Alaska is finding it harder and harder to recruit people who will take on the challenges of teaching in public schools. Alaska used to top national rankings for teacher pay, but no longer. That salary slippage has thinned the ranks of recruits from the Lower 48.
Alaska schools produce only 30 percent of newly hired teachers, so the state needs to compete nationally for classroom talent. The competition is not going well. At the end of July, less than a month before most teachers start work, the Alaska Teacher Placement Web site listed scores of openings across the state.
From Akiachak and Akhiok, to Napakiak and Napaskiak, to St. Paul and St. George, village schools were searching for qualified teachers. All told, more than 20 Bush communities -- from Diomede and Savoonga in the northwest, to Fort Yukon and Venetie in the northeast, to Larson Bay and Danger Bay on Kodiak Island -- still had teaching vacancies.
Urban schools were still looking, too. Mat-Su was desperate for math, special ed and English-as-second language teachers. Juneau had 13 openings.
Ideally, Alaska would grow most of our teachers instead of hiring Outside. That goal is a long way off, though. In the meantime, districts need more tools in their teacher recruitment toolbox.
The governor's education funding task force recommended early last year creating a loan forgiveness program for new teachers. A potentially useful proposal from Rep. Joe Green, covering only new loans at in-state schools, made it through the House without a dissenting vote. It never got a serious look on the Senate side. An even better proposal from Rep. Gretchen Guess, offering to retire up to $10,000 worth of loans for any newly hired teacher who hadn't previously worked in Alaska, never came close to reaching the House floor.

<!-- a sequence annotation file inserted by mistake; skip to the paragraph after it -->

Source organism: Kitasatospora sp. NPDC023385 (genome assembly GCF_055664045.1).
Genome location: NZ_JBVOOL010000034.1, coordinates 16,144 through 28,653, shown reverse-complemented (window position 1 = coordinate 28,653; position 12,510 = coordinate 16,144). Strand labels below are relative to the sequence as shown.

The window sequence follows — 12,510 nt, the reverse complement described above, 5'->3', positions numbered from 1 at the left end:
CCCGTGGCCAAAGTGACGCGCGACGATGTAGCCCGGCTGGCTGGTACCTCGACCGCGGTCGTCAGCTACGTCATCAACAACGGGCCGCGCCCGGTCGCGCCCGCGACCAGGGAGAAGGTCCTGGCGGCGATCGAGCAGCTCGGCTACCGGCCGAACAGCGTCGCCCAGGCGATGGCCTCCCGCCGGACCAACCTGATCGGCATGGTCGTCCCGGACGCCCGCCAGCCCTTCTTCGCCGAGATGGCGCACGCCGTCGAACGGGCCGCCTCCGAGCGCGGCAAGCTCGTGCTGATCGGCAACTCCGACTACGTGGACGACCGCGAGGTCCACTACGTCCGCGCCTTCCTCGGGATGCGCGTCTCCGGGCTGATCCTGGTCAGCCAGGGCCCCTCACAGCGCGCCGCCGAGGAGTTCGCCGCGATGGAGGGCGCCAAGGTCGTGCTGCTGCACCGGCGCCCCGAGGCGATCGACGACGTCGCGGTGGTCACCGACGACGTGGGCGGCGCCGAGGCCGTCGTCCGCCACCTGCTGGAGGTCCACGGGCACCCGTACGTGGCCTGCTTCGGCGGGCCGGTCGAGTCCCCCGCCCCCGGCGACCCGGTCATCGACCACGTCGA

In both cases, the killer was cost. With the Senate refusing to do anything to fill the state's $1-billion a year fiscal gap, the Legislature had an easy excuse to reject any new obligations, regardless of how compelling the need.
The price for a loan-payoff incentive would have been no more than $1 million per 100 new teachers. That's a lot more targeted and cost-effective use of public funds than boosting salaries with an across-the-board raise for all teachers statewide.
Closing the teacher shortage requires more than just recruitment incentives, as state education officials well know. Once hired, new teachers don't always stay in the profession very long. To keep teachers aboard, the state is already encouraging schools to provide better orientation and better mentoring. Ensuring support from parents and the community as a whole, especially with discipline issues, is another important front in the battle against burning out new teachers.
The single most important thing a school can do to educate a child is provide a capable, motivated, effective teacher. Schools can't deliver a high-quality education without high-quality teaching. To get talented teachers, Alaska needs to become more competitive. A loan forgiveness program would be a smart investment for the next Legislature and governor to make.
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